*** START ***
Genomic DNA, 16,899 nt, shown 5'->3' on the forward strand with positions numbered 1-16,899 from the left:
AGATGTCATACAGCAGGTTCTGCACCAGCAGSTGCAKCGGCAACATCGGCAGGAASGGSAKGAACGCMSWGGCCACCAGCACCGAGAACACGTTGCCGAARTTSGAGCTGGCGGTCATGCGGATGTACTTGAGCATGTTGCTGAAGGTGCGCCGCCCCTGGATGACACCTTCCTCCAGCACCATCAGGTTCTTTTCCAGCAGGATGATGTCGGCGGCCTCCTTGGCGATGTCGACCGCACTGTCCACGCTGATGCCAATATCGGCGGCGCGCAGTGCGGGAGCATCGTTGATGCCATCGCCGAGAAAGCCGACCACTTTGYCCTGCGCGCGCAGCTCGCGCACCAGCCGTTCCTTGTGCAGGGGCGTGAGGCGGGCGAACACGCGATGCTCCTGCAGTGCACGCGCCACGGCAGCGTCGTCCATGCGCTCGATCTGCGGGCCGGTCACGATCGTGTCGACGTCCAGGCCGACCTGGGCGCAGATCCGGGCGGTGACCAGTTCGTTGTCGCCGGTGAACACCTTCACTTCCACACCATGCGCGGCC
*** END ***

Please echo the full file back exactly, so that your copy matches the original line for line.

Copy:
Genomic DNA, 16,899 nt, shown 5'->3' on the forward strand with positions numbered 1-16,899 from the left:
AGATGTCATACAGCAGGTTCTGCACCAGCAGSTGCAKCGGCAACATCGGCAGGAASGGSAKGAACGCMSWGGCCACCAGCACCGAGAACACGTTGCCGAARTTSGAGCTGGCGGTCATGCGGATGTACTTGAGCATGTTGCTGAAGGTGCGCCGCCCCTGGATGACACCTTCCTCCAGCACCATCAGGTTCTTTTCCAGCAGGATGATGTCGGCGGCCTCCTTGGCGATGTCGACCGCACTGTCCACGCTGATGCCAATATCGGCGGCGCGCAGTGCGGGAGCATCGTTGATGCCATCGCCGAGAAAGCCGACCACTTTGYCCTGCGCGCGCAGCTCGCGCACCAGCCGTTCCTTGTGCAGGGGCGTGAGGCGGGCGAACACGCGATGCTCCTGCAGTGCACGCGCCACGGCAGCGTCGTCCATGCGCTCGATCTGCGGGCCGGTCACGATCGTGTCGACGTCCAGGCCGACCTGGGCGCAGATCCGGGCGGTGACCAGTTCGTTGTCGCCGGTGAACACCTTCACTTCCACACCATGCGCGGCC